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Are You Getting Bad Advice?
 

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"Our intention was to have a very successful summer sale.... That expectation was wrong." So said Dieter Zetsche, former chairman of DaimlerChrysler, the day he reported an expected 3rd quarter loss of $1.5 billion. You have to sometimes wonder how the executive suits can continue to hit their heads against the wall when trying to predict the future for their company.

Could it be they're talking to the wrong people?

One of the first things my colleague and co-author Holly Buchanan does when holding a meeting with a new client is to send the marketing department to the back of the room and move the customer service team to the front row. Who knows better about what's going on in the trenches -- the marketing MBAs or the folks who are in touch with the product and customer each and every day?

I was fascinated by a survey I saw a while back, which presented an eye-opener on how much management actually ignores lower grade workers. The percentage of employees who say their bosses "often" ask them for advice:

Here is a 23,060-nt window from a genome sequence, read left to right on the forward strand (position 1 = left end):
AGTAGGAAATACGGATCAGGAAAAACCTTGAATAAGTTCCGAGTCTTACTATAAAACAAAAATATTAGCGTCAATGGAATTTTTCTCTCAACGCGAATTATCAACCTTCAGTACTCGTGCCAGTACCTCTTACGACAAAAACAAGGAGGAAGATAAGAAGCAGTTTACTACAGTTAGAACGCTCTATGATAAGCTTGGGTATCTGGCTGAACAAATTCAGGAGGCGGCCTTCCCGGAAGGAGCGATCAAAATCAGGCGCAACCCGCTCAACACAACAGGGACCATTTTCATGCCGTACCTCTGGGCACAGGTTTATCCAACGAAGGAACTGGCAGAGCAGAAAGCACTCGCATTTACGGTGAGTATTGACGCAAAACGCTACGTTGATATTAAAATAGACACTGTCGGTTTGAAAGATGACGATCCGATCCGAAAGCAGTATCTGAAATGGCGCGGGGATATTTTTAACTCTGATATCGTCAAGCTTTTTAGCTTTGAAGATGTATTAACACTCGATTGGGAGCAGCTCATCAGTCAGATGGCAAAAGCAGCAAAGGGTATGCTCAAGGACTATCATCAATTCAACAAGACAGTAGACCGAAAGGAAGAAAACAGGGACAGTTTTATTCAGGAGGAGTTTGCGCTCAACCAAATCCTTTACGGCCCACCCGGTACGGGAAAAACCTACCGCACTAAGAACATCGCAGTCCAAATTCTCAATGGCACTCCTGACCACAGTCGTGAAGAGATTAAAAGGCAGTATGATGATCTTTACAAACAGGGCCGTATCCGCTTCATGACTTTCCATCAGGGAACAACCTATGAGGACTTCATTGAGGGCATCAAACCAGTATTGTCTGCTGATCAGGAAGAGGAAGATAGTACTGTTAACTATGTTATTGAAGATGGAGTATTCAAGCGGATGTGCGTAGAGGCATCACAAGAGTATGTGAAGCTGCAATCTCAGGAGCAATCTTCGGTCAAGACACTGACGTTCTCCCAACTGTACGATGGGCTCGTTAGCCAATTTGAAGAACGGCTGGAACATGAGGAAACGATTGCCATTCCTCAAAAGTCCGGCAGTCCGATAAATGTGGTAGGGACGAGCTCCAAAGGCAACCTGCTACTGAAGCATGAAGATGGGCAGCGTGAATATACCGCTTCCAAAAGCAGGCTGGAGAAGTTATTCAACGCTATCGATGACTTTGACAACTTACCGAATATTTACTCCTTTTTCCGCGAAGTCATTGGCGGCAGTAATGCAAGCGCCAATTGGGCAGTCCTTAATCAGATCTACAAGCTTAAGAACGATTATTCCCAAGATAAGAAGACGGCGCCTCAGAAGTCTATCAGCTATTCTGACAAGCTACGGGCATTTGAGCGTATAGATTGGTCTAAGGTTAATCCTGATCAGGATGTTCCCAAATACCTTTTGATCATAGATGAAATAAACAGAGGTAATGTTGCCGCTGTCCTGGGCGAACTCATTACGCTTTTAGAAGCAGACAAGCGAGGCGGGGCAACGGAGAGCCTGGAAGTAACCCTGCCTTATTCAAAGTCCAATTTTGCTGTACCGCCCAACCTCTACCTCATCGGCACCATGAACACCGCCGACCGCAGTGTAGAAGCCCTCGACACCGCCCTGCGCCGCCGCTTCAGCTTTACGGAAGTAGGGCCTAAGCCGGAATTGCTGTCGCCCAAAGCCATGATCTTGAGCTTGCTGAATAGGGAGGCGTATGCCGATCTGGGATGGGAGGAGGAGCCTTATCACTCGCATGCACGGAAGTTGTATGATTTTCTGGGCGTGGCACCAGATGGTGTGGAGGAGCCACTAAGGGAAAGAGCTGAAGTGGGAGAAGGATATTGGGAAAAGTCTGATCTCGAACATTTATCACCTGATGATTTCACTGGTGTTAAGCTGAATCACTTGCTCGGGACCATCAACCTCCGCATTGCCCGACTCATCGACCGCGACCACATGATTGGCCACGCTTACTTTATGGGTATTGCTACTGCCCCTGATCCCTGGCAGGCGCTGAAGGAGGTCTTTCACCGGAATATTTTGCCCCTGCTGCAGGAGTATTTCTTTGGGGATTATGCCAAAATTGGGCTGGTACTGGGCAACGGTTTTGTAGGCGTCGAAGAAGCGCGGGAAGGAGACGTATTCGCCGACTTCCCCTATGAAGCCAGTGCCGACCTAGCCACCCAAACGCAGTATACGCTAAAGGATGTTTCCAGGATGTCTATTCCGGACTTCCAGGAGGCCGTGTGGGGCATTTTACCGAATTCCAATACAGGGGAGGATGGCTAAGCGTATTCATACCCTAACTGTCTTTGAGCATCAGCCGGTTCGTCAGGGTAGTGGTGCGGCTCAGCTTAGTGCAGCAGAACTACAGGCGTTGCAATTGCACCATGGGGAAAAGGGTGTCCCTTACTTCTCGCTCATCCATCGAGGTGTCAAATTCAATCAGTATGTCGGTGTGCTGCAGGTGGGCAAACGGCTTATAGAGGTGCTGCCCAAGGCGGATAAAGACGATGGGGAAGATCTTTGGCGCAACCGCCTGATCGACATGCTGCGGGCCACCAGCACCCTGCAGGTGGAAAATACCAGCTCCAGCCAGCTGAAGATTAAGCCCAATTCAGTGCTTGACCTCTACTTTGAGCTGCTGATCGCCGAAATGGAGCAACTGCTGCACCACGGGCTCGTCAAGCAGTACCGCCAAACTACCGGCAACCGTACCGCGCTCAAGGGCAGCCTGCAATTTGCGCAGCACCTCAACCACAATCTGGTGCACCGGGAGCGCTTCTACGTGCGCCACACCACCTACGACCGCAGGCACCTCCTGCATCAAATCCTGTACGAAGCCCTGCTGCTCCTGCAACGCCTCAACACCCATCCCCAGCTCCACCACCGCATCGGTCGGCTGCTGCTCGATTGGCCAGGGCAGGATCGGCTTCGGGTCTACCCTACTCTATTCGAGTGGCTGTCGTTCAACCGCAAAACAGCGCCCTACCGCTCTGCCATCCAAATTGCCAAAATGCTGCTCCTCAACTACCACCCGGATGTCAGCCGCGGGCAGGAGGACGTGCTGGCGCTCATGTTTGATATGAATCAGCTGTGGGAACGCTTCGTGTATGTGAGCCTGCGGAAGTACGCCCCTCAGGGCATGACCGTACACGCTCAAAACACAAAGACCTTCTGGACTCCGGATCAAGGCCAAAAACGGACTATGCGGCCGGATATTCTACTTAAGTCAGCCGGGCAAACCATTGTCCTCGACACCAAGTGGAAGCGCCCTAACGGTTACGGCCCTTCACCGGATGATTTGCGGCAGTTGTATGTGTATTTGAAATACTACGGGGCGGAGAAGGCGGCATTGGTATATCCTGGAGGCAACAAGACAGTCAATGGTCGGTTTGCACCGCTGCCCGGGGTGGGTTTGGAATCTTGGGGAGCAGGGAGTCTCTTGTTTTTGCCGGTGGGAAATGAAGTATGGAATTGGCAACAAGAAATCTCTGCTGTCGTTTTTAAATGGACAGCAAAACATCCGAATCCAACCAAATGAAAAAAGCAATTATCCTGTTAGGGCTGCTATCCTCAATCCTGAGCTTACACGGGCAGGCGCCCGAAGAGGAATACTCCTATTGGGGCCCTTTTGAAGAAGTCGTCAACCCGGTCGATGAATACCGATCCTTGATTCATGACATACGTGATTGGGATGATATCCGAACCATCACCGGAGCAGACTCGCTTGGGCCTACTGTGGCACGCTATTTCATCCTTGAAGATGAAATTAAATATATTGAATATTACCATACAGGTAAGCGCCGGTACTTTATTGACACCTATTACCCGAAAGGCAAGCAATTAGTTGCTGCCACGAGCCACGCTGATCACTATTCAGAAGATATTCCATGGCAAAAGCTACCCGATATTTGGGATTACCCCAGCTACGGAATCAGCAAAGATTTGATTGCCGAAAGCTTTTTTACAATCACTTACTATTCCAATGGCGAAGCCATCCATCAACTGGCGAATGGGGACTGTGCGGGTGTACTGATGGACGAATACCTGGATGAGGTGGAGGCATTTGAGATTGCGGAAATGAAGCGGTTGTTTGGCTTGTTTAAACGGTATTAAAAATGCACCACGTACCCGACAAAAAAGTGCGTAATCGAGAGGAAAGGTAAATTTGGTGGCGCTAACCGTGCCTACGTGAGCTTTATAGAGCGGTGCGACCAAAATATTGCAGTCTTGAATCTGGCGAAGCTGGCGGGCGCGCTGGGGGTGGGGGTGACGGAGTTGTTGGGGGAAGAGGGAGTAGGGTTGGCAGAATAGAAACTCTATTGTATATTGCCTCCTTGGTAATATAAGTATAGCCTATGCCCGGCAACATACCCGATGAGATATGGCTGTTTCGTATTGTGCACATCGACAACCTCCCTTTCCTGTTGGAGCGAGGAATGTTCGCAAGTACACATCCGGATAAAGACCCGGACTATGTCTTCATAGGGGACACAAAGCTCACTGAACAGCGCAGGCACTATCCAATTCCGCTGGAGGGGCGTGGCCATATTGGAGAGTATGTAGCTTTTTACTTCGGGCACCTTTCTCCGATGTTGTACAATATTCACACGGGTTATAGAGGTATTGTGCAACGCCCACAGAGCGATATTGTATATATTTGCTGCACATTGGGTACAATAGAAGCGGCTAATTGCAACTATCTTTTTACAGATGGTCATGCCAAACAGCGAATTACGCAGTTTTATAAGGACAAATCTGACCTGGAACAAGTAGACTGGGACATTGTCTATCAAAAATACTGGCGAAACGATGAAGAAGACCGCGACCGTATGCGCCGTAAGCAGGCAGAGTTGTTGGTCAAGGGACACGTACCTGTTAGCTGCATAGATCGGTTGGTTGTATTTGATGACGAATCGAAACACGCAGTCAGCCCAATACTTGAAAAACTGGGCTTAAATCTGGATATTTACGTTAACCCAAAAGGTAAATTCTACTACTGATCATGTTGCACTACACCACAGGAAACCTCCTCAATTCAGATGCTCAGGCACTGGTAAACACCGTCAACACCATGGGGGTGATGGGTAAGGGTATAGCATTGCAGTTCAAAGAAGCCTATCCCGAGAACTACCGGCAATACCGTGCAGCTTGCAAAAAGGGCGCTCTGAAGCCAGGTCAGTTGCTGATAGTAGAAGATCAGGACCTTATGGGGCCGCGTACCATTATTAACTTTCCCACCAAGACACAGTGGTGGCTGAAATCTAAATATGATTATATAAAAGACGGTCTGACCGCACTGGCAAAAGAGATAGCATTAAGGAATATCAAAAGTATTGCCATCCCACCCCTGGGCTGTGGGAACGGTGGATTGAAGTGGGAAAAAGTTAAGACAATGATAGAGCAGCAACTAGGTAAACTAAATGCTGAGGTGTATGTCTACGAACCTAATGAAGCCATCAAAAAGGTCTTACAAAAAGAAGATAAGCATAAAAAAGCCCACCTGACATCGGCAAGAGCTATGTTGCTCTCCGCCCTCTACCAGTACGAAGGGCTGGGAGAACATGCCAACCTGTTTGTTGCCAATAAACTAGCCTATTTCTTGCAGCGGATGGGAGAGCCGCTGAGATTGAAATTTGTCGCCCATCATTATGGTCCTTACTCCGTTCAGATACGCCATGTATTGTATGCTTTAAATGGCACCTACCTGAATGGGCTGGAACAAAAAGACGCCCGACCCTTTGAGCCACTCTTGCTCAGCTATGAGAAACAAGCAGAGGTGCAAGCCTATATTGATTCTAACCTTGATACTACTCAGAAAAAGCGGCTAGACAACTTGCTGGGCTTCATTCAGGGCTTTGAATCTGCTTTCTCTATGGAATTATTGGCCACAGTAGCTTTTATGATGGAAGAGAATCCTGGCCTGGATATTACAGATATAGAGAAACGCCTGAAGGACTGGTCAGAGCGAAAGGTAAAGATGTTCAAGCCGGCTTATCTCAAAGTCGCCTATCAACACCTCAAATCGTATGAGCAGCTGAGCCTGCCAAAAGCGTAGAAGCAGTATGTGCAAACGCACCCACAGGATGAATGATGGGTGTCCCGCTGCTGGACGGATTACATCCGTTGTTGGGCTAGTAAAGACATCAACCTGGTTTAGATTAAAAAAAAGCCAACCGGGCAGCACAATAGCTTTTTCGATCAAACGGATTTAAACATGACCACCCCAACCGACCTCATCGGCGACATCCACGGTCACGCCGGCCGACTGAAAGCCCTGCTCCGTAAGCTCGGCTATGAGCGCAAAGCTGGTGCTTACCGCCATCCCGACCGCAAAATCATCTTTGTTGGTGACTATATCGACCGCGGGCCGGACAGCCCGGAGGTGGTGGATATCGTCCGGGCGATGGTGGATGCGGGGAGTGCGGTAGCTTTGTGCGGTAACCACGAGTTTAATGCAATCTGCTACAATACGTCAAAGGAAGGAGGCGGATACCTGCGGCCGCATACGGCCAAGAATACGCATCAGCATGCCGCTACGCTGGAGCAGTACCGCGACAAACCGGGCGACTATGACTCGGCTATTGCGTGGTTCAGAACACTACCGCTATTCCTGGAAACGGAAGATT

- High school diploma or less (24 percent)
- College graduate (54 percent)
- Earning less than $25,000 annually (30 percent)
- Earning more than $75,000 annually (52 percent)

In your business, are you plugged in to the right people? Are you relying on dry data and "Hail Mary" marketing campaigns from your executive team without the input from those who have a hands-on relationship with your product and customers?

Perhaps your next company retreat needs to focus on those who can provide the greatest insight and offer solutions for small miracles. What do you think?

Last updated: Jul 2, 2008




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